|Other names||Muraḷi, Vēṇuvu, pillana grōvi, kūḷalu, pullankuzhal|
|Classification||Indian Woodwind Instrument|
|More than 2.5 Octaves (8-hole bamboo flute)|
|List of Indian Flautists|
|Palladam Sanjiva Rao, H. Ramachandra Shastry, T. R. Mahalingam, T. Viswanathan etc..|
The venu (Sanskrit: वेणु; veṇu) is a bamboo transverse flute used in the Carnatic music. It is also called by various other names such as pullankuzhal (புல்லாங்குழல்) in Tamil, പുല്ലാങ്കുഴല് in Malayalam, and ಕೊಳಲು (kūḷalu) in Kannada. It is known as pillana grōvi (పిల్లన గ్రోవి) or Vēṇuvu (వేణువు) in Telugu (Andhra Pradesh).
Construction and technique
One of the oldest musical instruments of India, the instrument is a key-less transverse flute made of bamboo. The fingers of both hands are used to close and open the holes. It has a blowing hole near one end, and eight closely placed finger holes. The instrument comes in various sizes.
The venu is capable of producing two and half octaves with the help of over-blowing and cross fingering. The flute is like the human voice in that it is monophonous and also has a typical two and half octave sound reproduction. Sliding the fingers on and off the holes allows for a great degree of ornamentation, important in the performance of raga-based music.
The flute (Venu) finds great mention in Indian mythology and folklore having been listed as among the 3 original instruments meant for music along with the Saraswati veena and mridangam (veena-venu-mridanga trinity). However it is strange that there is no name mentioned for the typical flute that the Lord plays.
The venu is associated with the Hindu god Krishna, who is often depicted playing it. This kind of flute is mainly used in South India.The Lord Vishnu is portrayed as Sri Venugopala - playing the flute of Creation.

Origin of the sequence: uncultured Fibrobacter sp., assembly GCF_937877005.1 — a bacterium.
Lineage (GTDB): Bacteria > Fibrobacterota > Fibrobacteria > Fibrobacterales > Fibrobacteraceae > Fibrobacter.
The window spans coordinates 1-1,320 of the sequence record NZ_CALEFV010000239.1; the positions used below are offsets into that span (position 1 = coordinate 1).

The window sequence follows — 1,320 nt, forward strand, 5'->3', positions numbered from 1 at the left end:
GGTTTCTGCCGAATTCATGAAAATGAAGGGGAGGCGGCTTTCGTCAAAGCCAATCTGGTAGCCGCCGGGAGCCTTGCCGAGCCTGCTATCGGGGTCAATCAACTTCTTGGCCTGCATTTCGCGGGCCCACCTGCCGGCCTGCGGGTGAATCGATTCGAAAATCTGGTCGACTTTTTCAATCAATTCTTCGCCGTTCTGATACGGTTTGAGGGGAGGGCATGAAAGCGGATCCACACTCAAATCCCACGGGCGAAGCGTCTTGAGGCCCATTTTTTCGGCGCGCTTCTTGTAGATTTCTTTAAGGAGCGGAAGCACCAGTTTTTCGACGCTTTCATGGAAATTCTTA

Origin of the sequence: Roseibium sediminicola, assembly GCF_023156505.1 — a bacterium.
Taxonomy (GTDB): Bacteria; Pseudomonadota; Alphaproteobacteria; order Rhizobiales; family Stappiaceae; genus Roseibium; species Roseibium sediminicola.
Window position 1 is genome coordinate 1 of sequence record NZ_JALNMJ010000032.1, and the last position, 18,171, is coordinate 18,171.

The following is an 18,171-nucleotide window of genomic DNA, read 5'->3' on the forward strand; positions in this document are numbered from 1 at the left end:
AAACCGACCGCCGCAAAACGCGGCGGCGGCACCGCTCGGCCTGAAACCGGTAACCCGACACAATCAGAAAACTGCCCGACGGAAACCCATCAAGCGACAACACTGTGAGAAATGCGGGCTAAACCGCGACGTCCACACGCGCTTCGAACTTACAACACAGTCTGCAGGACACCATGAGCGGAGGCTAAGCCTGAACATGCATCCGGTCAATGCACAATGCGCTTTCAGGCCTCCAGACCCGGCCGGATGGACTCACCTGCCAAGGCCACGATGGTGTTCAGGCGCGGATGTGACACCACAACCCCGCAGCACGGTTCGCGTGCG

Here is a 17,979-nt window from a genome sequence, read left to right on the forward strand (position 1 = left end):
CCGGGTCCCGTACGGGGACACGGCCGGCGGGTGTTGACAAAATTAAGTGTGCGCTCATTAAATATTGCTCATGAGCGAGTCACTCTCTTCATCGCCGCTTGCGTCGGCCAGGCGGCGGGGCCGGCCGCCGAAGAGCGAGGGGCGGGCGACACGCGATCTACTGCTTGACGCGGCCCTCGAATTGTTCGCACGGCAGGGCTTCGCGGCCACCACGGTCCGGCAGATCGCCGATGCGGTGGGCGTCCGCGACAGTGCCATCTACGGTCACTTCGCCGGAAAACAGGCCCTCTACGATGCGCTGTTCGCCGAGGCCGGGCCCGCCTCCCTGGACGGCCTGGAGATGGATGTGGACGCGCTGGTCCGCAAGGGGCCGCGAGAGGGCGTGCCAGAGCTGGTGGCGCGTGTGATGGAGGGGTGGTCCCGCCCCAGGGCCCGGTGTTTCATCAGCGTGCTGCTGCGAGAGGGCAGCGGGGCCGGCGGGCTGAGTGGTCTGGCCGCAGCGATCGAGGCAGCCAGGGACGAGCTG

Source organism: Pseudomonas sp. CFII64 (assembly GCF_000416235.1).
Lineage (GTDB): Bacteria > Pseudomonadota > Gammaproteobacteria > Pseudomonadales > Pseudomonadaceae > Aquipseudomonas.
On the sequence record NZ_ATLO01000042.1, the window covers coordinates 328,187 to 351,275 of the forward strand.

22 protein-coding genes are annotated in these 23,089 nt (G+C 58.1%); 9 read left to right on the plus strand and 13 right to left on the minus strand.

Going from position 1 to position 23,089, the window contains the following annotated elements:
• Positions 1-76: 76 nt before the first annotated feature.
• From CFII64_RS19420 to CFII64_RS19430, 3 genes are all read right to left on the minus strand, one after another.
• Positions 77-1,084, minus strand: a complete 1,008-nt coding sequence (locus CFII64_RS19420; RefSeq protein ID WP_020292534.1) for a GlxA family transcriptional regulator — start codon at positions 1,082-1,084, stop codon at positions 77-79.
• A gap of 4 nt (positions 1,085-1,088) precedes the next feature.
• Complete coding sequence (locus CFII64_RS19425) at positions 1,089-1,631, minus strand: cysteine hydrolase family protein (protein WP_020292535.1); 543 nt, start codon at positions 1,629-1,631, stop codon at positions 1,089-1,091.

Carnatic 8-hole flute pitch E
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Venu players of the past
- Palladam Sanjiva Rao
- H. Ramachandra Shastry, a disciple of Palladam Sanjiva Rao.
- T. R. Mahalingam, a child venuist prodigy who started playing the flute at the age of five years. He is most popularly known as "Mali" or sometimes "Flute Mali."
- Dindigul SP Natarajan, Disciple of T.R.Mahalingam
- B.N. Suresh
- T. Viswanathan, grandson of Veena Dhanammal and brother of Balasaraswati
- T. K. Radhakrishnan, son of the Legendary composer Lalithadasar and disciple of Palladam Sanjiva Rao
- T. A. Hariharan - Disciple of Sri T K Radhakrishnan and staff Artiste of AIR Chennai
- Cochin Ranganathan known for his unique style of Swaraprastharas
Venu players of the present
- B. Shankar Rao (b. 1922), largely self taught, great friend and informal student of Late Mali, has enriched the field of Carnatic music for seven decades and continues to do so personally and through his students.
- Prapancham Sita Raman, disciple of T.R.Mahalingam
- N. Ramani, (b. 1934), disciple of T. R. Mahalingam
- T. S Sankaran - Disciple of T R Mahalingam
- B. M. Sundar Rao - Disciple of T R Mahalingam
- Sikkil Sisters - Kunjumani & Neela (b. 1930 and 1940)
- Sikkil Mala Chandrasekar, (b. 1963)
- K. S. Gopalakrishnan
- G.S. Srikrishnan
- V.K. Raman
- G.S. Rajan
- K.Bhaskaran, (b. 1961), disciple of Smt. Mayavaram Saraswati Ammal.
- S. Shashank
- Bansuri: The bansuri from the Hindustani music tradition is a 7/8 holed flute. Lord Krishna was also known as Murali-dhara (one who is carrying Murali or flute) and Venu-gopala (Gopala playing the Venu) and the music from his flute was called as Venu Naadham.
- Carnatic Music
- Hindustani Music